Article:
# Josef “Jeff” Sipek

## dis(1): support for System/370, System/390, and z/Architecture ELF bins

A few months ago, I came to the conclusion that it would be both fun and educational to add a new disassembler backend to libdisasm—the disassembler library in Illumos. Being a mainframe fan, I decided that implementing a System/390 and z/Architecture disassembler would be fun (I’ve done it before in HVF).

At first, I was targetting only the 390 and z/Architecture, but given that the System/370 is a trivial (almost) subset of the 390 (and there is a spec for 370 ELF files!), I ended up including the 370 support as well.

It took a while to get the code written (z/Architecture has so many instructions!) and reviewed, but it finally happened… the commit just landed in the repository.

If you get the latest Illumos bits, you’ll be able to disassemble 370, 390, and z/Architecture binaries with style. For example:

```\$ dis -F strcmp hvf
disassembly for hvf

strcmp()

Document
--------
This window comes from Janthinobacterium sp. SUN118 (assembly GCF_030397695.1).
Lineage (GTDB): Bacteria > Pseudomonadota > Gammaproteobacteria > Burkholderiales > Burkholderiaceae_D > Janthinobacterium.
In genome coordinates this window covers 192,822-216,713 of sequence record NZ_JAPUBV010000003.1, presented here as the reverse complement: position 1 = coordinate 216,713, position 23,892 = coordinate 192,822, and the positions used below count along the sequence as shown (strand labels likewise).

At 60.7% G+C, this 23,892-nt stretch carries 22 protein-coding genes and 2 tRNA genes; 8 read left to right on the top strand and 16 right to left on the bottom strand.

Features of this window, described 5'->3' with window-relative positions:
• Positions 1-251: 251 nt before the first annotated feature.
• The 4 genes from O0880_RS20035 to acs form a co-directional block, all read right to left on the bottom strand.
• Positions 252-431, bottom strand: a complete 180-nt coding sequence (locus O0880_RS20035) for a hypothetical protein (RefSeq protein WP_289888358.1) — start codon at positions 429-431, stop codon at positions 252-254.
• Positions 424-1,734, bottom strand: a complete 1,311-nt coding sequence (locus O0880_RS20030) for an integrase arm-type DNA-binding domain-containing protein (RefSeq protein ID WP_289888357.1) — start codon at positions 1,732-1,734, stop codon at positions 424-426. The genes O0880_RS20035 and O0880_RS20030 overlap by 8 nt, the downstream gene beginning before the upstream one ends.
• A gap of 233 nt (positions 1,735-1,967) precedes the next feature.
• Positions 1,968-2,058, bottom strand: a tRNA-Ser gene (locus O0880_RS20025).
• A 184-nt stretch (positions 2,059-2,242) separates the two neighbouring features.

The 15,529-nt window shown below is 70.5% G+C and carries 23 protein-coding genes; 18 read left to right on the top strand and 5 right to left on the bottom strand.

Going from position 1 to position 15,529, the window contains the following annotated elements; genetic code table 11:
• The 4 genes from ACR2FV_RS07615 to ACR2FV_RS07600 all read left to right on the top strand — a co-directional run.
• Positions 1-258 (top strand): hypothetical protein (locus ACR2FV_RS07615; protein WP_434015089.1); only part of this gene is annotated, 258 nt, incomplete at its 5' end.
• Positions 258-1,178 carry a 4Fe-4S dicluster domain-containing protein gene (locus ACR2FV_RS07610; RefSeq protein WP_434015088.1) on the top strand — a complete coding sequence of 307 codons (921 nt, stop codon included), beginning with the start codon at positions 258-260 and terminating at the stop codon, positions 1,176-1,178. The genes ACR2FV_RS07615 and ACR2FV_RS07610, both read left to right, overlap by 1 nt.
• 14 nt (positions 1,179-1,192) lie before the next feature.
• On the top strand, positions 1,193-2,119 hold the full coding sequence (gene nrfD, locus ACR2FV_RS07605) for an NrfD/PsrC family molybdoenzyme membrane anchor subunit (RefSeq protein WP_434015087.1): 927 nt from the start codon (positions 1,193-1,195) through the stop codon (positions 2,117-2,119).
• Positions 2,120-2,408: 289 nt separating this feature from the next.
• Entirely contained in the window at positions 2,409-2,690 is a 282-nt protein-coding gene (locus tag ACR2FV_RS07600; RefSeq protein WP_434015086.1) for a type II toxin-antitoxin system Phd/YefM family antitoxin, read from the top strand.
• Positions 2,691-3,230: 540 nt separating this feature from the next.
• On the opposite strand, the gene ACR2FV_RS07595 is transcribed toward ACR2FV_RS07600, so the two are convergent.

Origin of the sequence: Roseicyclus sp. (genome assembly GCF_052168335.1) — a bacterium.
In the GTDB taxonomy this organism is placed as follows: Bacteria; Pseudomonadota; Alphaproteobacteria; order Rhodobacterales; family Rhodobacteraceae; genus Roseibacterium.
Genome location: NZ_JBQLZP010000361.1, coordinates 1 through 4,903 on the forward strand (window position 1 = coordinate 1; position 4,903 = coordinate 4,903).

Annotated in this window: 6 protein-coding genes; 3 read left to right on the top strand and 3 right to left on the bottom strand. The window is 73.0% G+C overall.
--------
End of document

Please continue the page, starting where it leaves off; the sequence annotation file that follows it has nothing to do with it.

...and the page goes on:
strcmp:      a7 19 00 00        lghi    %r1,0
strcmp+0x4:  a7 f4 00 08        j       0x111aec
strcmp+0x8:  a7 1b 00 01        aghi    %r1,1
strcmp+0xc:  b9 02 00 55        ltgr    %r5,%r5
strcmp+0x10: a7 84 00 17        je      0x111b16
strcmp+0x14: e3 51 20 00 00 90  llgc    %r5,0(%r1,%r2)
strcmp+0x1a: e3 41 30 00 00 90  llgc    %r4,0(%r1,%r3)
strcmp+0x20: 18 05              lr      %r0,%r5
strcmp+0x22: 1b 04              sr      %r0,%r4
strcmp+0x24: 18 40              lr      %r4,%r0
strcmp+0x26: a7 41 00 ff        tmll    %r4,255
strcmp+0x2a: a7 84 ff ef        je      0x111ae0
strcmp+0x2e: 18 20              lr      %r2,%r0
strcmp+0x30: 89 20 00 18        sll     %r2,%r0,24(%r0)
strcmp+0x34: 8a 20 00 18        sra     %r2,%r0,24(%r0)
strcmp+0x38: b9 14 00 22        lgfr    %r2,%r2
strcmp+0x3c: 07 fe              br      %r14
strcmp+0x3e: a7 28 00 00        lhi     %r2,0
strcmp+0x42: b9 14 00 22        lgfr    %r2,%r2
strcmp+0x46: 07 fe              br      %r14
```

I am hoping that this will help document all the places needed to change when adding support for a new ISA to libdisasm.